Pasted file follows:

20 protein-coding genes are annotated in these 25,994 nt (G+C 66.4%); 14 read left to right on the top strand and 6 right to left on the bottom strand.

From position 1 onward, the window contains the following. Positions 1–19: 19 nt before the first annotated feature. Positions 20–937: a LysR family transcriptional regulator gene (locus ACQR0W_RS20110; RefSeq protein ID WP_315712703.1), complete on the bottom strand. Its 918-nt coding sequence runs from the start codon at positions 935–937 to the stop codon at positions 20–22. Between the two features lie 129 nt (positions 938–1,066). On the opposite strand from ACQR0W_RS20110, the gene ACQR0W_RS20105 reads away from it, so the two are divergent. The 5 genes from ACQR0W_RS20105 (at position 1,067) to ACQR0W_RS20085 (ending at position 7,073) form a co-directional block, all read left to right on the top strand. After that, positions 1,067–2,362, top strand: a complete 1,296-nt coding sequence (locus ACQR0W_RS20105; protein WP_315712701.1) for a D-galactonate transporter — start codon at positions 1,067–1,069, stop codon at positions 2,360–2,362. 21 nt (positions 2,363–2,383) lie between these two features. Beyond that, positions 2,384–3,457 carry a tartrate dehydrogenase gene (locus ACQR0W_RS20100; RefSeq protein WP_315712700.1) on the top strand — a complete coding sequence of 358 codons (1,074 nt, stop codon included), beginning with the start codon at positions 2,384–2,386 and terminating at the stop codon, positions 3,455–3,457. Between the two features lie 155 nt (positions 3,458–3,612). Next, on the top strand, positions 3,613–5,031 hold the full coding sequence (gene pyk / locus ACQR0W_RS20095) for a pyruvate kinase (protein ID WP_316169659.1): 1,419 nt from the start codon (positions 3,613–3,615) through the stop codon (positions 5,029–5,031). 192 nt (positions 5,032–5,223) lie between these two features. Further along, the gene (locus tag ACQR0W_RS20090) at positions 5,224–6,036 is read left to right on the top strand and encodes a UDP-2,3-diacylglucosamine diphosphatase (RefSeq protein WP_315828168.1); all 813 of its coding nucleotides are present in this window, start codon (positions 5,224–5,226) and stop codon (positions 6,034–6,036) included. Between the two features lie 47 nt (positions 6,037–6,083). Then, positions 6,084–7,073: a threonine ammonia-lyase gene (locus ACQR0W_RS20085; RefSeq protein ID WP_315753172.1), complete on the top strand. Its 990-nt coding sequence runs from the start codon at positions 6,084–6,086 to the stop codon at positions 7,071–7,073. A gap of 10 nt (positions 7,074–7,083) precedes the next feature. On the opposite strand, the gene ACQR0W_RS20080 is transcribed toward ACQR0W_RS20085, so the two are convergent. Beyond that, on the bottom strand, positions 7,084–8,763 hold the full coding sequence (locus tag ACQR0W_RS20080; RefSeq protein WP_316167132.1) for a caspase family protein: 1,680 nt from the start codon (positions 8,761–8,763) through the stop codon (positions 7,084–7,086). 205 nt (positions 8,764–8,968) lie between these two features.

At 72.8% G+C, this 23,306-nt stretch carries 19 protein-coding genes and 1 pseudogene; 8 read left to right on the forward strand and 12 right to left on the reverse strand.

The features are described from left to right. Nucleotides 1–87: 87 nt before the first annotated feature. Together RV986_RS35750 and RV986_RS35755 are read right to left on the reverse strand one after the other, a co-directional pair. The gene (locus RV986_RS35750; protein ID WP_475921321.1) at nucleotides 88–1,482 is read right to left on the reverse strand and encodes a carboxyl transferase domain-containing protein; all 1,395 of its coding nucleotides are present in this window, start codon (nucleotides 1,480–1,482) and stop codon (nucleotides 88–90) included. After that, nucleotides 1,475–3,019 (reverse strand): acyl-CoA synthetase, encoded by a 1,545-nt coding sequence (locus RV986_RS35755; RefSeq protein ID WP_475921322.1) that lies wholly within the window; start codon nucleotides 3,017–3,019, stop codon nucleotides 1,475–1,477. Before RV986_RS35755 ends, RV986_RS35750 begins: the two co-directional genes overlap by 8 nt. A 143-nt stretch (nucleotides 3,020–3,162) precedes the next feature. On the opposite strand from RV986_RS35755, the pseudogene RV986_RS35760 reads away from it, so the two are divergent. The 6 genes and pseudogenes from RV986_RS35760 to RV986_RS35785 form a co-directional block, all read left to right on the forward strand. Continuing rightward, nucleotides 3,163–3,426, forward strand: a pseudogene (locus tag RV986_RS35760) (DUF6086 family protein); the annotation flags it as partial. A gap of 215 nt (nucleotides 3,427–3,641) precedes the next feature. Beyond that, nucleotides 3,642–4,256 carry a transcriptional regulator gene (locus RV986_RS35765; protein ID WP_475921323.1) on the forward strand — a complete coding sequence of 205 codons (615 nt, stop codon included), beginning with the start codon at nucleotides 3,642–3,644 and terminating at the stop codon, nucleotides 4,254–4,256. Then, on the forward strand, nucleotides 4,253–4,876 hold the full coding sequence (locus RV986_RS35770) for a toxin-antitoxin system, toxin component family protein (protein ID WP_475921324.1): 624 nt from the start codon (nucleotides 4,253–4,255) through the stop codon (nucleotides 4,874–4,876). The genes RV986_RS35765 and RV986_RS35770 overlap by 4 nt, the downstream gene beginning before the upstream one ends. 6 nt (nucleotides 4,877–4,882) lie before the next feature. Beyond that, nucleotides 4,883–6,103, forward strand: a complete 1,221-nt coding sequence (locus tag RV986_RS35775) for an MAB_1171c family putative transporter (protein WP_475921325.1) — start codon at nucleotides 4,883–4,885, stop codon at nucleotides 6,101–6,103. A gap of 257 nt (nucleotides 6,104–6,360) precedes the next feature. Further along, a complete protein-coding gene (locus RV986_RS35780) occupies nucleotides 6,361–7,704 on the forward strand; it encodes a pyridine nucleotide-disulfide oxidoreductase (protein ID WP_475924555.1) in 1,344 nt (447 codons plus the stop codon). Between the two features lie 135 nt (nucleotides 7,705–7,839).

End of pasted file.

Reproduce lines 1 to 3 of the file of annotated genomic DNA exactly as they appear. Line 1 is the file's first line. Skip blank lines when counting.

20 protein-coding genes are annotated in these 25,994 nt (G+C 66.4%); 14 read left to right on the top strand and 6 right to left on the bottom strand.

From position 1 onward, the window contains the following. Positions 1–19: 19 nt before the first annotated feature. Positions 20–937: a LysR family transcriptional regulator gene (locus ACQR0W_RS20110; RefSeq protein ID WP_315712703.1), complete on the bottom strand. Its 918-nt coding sequence runs from the start codon at positions 935–937 to the stop codon at positions 20–22. Between the two features lie 129 nt (positions 938–1,066). On the opposite strand from ACQR0W_RS20110, the gene ACQR0W_RS20105 reads away from it, so the two are divergent. The 5 genes from ACQR0W_RS20105 (at position 1,067) to ACQR0W_RS20085 (ending at position 7,073) form a co-directional block, all read left to right on the top strand. After that, positions 1,067–2,362, top strand: a complete 1,296-nt coding sequence (locus ACQR0W_RS20105; protein WP_315712701.1) for a D-galactonate transporter — start codon at positions 1,067–1,069, stop codon at positions 2,360–2,362. 21 nt (positions 2,363–2,383) lie between these two features. Beyond that, positions 2,384–3,457 carry a tartrate dehydrogenase gene (locus ACQR0W_RS20100; RefSeq protein WP_315712700.1) on the top strand — a complete coding sequence of 358 codons (1,074 nt, stop codon included), beginning with the start codon at positions 2,384–2,386 and terminating at the stop codon, positions 3,455–3,457. Between the two features lie 155 nt (positions 3,458–3,612). Next, on the top strand, positions 3,613–5,031 hold the full coding sequence (gene pyk / locus ACQR0W_RS20095) for a pyruvate kinase (protein ID WP_316169659.1): 1,419 nt from the start codon (positions 3,613–3,615) through the stop codon (positions 5,029–5,031). 192 nt (positions 5,032–5,223) lie between these two features. Further along, the gene (locus tag ACQR0W_RS20090) at positions 5,224–6,036 is read left to right on the top strand and encodes a UDP-2,3-diacylglucosamine diphosphatase (RefSeq protein WP_315828168.1); all 813 of its coding nucleotides are present in this window, start codon (positions 5,224–5,226) and stop codon (positions 6,034–6,036) included. Between the two features lie 47 nt (positions 6,037–6,083). Then, positions 6,084–7,073: a threonine ammonia-lyase gene (locus ACQR0W_RS20085; RefSeq protein ID WP_315753172.1), complete on the top strand. Its 990-nt coding sequence runs from the start codon at positions 6,084–6,086 to the stop codon at positions 7,071–7,073. A gap of 10 nt (positions 7,074–7,083) precedes the next feature. On the opposite strand, the gene ACQR0W_RS20080 is transcribed toward ACQR0W_RS20085, so the two are convergent. Beyond that, on the bottom strand, positions 7,084–8,763 hold the full coding sequence (locus tag ACQR0W_RS20080; RefSeq protein WP_316167132.1) for a caspase family protein: 1,680 nt from the start codon (positions 8,761–8,763) through the stop codon (positions 7,084–7,086). 205 nt (positions 8,764–8,968) lie between these two features.

At 72.8% G+C, this 23,306-nt stretch carries 19 protein-coding genes and 1 pseudogene; 8 read left to right on the forward strand and 12 right to left on the reverse strand.